Time now for a sweet little post by the TV blogger we here at TVWriter™ respect the most. Some might call what follows a rant. We’re thinking of it as a lesson…but is it one that will be learned in time?
by Ken Levine
Are Stories Still Important?
A lot of Millennials say no. They point out that webisodes are very popular and a recent survey claimed that 2:26 is the optimum length. So who needs to kill themselves coming up with stories? They’re a royal pain in the ass to concoct and audiences prefer their entertainment in bite-sized portions. Who needs an ingenious beginning, middle, and end when you can show a cat trying to climb a greased pole?
Here’s the problem with that theory (besides the fact that it’s incredibly lazy) – two minute webisodes are like pieces of candy. There’s no real nourishment, nothing really satisfying or long lasting about them. You watch, you maybe chuckle, and you move on. It’s a little novelty. You never get really invested in the characters.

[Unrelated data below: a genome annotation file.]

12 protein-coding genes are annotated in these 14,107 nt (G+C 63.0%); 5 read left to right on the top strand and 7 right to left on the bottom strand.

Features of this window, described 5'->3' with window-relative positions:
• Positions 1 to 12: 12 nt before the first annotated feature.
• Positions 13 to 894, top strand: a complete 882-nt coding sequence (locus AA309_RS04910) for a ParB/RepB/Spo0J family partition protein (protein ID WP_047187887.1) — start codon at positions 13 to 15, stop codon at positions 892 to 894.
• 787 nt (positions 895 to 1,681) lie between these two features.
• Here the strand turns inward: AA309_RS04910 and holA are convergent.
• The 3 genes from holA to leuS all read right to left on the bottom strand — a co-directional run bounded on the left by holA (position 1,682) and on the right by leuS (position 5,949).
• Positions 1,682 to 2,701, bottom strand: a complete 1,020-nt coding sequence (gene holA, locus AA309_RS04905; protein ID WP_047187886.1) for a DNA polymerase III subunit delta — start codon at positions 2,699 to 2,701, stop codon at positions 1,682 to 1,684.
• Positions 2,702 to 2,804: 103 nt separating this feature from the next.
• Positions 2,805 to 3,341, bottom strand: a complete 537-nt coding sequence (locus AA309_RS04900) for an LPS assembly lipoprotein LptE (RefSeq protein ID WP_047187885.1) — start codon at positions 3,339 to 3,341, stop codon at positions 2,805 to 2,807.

And that’s the key. Once you care about a character the interest level goes way up. And you need time to create that connection between the character and the viewer.
There have been myriads of entertainment forms down through the ages – from live theater to literature to filmed works of various lengths designed for various screens. But the principle of good drama remains the same. People want to be engrossed, surprised, delighted, taken to new worlds, scared shitless, aroused, and involved. They want the subject matter to resonate, they want to maybe learn a thing or two along the way, and they want a certain amount of complexity. You can’t live on a diet of mini-Snickers bars (although I am this week directing INSTANT MOM).